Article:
In contrast, a comprehensive business continuance solution will combine enterprise storage hardware and software technologies to achieve superior levels of information availability and accessibility during planned or unplanned outages. A viable business continuance solution must implement mirroring technologies to provide an online, host-independent method for duplicating production site information over long distances. Mirroring techniques 'replicate' or migrate information from one 'Source' storage system to another 'Target' storage device in a geographically remote location. By providing full mirroring of production data between the systems, companies can immediately switch over to the second copy of data and be up and running again in minutes - with little or no downtime.
Testing Disaster Recovery
By mirroring data at remote locations, business continuance plans can be tested without intense manual recovery drills, complex procedures, and/or business interruptions. The IS staff can switch computing operations to a remote site at any time, and testing can be conducted during normal business hours. This is especially critical for businesses serving global markets that operate 24 hours a day, seven days a week.
By mirroring all user specified information from a 'Source' storage device to the 'Target' storage system, IS staff can quickly resume operations on the Target system when data center operations are disrupted. If an outage occurs at the central storage Source site, an I/O operation can be completed from the Target storage system. When the communication link is re-established, there is an automatic resynchronization of data between the storage systems and normal operations can resume. Today this 'campus-like' solution can be achieved remotely (10 to 66 kilometers from the central data center) as connectivity is provided across standard mainframe ESCON fibre and open system connections. For companies that require remote sites farther away geographically, extended distances must be supported across broadband T3 & E3 telecommunications links.
Twice is Nice, but Three or More would be Ideal
The increased adoption of 24x7 business operations' especially for global enterprises or government agencies - leaves little time for important tasks such as nightly database backups or Year 2000 testing. Another key technique to further extend disaster recovery/business continuance is the use of 'multiple mirroring' software technology that enables IS executives to non-disruptively create multiple copes of mainframe or open systems production data. As previously discussed, traditional data mirroring involves creating a mirror image of data on a second disk. The multiple mirroring capability extends traditional mirroring techniques by creating independently addressable copies of production data, or Business Continuance Volumes (BCVs).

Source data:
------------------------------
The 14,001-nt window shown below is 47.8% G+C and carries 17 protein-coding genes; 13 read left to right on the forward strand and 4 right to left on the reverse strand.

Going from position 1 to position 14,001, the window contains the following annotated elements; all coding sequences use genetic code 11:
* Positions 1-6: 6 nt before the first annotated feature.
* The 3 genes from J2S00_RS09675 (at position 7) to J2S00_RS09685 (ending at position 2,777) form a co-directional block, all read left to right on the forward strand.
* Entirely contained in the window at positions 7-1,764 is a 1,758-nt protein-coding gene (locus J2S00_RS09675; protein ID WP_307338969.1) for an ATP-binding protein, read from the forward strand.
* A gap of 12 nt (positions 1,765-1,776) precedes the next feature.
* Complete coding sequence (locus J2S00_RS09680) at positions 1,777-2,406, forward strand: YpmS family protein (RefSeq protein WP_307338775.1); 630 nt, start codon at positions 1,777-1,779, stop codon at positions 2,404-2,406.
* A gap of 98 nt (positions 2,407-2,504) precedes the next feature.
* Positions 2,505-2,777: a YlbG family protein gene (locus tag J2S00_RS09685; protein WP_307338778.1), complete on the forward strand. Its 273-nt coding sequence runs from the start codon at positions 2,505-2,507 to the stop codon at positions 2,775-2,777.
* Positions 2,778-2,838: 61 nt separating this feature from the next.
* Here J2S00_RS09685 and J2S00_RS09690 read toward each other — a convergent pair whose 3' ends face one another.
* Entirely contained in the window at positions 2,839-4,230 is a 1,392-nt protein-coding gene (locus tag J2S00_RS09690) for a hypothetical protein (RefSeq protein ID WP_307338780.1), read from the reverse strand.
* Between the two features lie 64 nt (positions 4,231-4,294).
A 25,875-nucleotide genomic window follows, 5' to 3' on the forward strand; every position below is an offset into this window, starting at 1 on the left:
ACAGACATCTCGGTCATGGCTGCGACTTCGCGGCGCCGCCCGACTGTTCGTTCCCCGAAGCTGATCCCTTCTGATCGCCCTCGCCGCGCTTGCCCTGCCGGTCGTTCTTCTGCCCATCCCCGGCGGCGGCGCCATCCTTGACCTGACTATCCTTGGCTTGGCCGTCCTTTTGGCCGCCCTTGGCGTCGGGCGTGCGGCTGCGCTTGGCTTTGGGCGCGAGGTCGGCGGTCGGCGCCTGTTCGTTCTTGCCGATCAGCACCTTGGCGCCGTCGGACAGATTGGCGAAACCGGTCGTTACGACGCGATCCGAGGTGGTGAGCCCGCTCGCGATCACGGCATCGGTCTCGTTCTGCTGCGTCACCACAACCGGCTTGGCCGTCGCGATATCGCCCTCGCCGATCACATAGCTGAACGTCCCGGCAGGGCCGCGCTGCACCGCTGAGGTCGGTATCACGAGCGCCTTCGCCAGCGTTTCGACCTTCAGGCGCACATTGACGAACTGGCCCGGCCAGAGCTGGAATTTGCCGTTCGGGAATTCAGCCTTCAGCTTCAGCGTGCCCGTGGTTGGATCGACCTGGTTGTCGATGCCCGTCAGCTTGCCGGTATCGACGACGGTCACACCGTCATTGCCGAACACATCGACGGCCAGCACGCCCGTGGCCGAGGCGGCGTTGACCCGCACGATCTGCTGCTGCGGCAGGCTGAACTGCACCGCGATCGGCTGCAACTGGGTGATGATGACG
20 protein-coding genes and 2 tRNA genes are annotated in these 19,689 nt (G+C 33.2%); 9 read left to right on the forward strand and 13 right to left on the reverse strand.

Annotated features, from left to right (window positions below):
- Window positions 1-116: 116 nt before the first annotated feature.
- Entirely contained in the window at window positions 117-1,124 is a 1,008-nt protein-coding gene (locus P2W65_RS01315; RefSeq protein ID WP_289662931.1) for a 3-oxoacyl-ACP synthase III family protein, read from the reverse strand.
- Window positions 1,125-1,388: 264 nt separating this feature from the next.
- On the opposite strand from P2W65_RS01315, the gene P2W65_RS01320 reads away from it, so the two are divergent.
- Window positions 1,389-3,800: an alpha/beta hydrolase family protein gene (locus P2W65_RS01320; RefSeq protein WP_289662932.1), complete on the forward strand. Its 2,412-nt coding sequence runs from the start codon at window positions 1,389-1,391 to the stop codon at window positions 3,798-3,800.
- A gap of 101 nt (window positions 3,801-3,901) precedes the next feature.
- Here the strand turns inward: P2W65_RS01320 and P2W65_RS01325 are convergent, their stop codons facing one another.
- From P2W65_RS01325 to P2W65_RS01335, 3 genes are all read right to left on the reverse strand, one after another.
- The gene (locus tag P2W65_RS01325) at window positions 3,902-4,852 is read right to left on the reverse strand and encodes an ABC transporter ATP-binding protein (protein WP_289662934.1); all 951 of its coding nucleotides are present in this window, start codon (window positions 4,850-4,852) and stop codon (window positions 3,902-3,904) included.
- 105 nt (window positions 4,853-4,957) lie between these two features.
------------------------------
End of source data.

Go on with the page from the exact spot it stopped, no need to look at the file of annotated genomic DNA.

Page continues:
BCVs are created within the storage system and backup operations can be performed against it, leaving the production data available for regular business processing. Applications that might otherwise shut down, or slow down, can run continuously, enhancing a corporation's ability to earn revenue and serve customers.
BCVs, or copies of real production data, can be used to run simultaneous tasks in parallel. This parallel processing capability is known as 'workload compression.' Once the BCVs have been created, they can be further split from the mirrored volumes for tasks such as loading data warehouses, testing new applications, Year 2000 testing, running batch jobs, daily backups and any functions that typically disrupt ongoing, normal business processing.
By combining traditional mirroring technologies with multiple mirroring technology (BCVs), companies can achieve the highest-level security. In the event of an unplanned interruption, downtime can be reduced or virtually eliminated and more importantly normal computing operations can be immediately resumed.
Jim Ogorchock, Business Continuance Manager at EMC Corporation, is responsible for marketing strategy, marketing programs, and strategic alliances related to the company's business continuance efforts.- EMC Corporation is based in Hopkinton, Massachusetts, and is the world's leading supplier of intelligent enterprise storage systems and software for mainframe and open systems environments. For further information about EMC products and services, EMC's home page can be accessed at http://www.emc.com.